Perhaps you’re in fact referring to ING Direct, who are a bank (indeed, I have an account with them), and since the ANZ acquisition of OnePath/ING Australia have absolutely zero relationship to the other company besides their historical common ownership?

    Now that’s an easy mistake to make, and I had to spend 30 seconds investigating the situation on the internet myself to confirm my suspicion that Jeremy had it wrong, so I was hardly going to bash him over the head with what was after all, in my own words, a minor point. But maybe Mondo next time you could take the trouble to use Google yourself to check if you actually know what you’re talking about, rather than blithely re-asserting someone else’s error when it has been picked up on? Just a thought.

    P.S. Jeremy, if you’re interested in the more serious anti-anti-banking argument, see Pascoe’s recent writing on the subject e.g. here, or if he doesn’t have enough left wing cred for you, try Gittins, for example here, or perhaps you would even deign to read my own comments at the Punch, in response to Penbo and, more recently and exasperatedly, Adam Bandt. (I know I’ve already linked to the latter on another post but I’m guessing you probably didn’t bother wading through the comments…)

  5. But maybe Mondo next time you could take the trouble to use Google yourself to check if you actually know what you’re talking about, rather than blithely re-asserting someone else’s error when it has been picked up on?

    After that little childish spray I’m sure you’ll have no trouble pointing out where I “blithely re-asserted” that ING was a bank, Jordan.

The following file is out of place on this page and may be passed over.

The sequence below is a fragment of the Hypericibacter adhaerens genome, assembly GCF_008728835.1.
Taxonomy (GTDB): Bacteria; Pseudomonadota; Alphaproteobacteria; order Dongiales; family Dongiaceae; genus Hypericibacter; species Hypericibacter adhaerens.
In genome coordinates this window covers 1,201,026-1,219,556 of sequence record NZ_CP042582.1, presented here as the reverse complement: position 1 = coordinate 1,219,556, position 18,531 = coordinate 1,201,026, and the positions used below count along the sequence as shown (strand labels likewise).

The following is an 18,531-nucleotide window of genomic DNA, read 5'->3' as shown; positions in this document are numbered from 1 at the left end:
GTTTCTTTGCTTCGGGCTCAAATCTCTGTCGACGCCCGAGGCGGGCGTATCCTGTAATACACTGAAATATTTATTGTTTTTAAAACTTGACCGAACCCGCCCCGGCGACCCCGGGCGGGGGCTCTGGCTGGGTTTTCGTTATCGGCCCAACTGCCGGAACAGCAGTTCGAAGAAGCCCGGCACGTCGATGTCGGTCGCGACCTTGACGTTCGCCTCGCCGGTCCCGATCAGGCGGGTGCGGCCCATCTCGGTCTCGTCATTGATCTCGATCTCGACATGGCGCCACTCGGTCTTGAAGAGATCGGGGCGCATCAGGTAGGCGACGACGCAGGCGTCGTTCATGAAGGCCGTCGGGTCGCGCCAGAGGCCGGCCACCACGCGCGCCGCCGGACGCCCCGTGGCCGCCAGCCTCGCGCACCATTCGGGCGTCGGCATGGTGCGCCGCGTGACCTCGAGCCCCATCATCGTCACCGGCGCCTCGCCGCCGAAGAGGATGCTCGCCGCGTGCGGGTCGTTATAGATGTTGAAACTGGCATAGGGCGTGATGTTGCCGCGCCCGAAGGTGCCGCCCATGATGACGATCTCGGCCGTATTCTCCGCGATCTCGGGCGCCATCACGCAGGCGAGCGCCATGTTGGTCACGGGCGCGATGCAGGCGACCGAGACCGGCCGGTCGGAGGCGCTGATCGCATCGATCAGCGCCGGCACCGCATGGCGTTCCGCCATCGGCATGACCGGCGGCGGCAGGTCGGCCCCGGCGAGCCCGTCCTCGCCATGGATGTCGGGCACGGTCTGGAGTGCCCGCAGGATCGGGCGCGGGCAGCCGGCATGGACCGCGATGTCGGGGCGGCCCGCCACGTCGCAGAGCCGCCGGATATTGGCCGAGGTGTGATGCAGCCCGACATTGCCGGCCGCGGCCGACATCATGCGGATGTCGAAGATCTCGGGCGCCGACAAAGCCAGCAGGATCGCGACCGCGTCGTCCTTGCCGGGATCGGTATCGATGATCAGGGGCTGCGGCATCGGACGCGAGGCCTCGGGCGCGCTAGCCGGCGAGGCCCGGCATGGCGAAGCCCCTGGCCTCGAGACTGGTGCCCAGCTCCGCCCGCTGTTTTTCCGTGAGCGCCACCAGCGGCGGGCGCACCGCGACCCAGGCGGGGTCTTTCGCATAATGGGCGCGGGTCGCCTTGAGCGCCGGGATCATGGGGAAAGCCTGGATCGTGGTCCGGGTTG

Because it seems to me that all I did was ask you a question.

  6. jordanrastrick

    OK, maybe your question was motivated by an honest desire to be informed with no intention of sarcasm, and for whatever reason you found it easier to ask than to check for yourself. Tone is notoriously hard to assess on the Internet, and I was too quick to assume the worst. I apologize for letting past arguments cloud my judgement about your good faith.

    The ING issue isn’t especially critical to the wider debate, except inasmuch as their existence belies the argument to lack of competition. ING everyday accounts are essentially fee free; apparently, their mortgages are very competitive as well; their savings accounts have had consistently good returns and helped spur better term deposit offers from the majors; and they are most definitely not a big four subsidiary. Why then is their market share so small? I’d agree with Gittins, and others, that it’s because most people enjoy whinging about the banks but are actually too apathetic to investigate or switch to the competitors. In which case, drastic government intervention of the kind the greens advocate is hardly justified.

  7. Apology accepted.

    And for the record I had no idea of the distinction between ING Australia and ING Direct. It is good news indeed that ING’s banking arm remains independent of the big four.

  8. Likewise.

    The other examples are still of significant concern, however.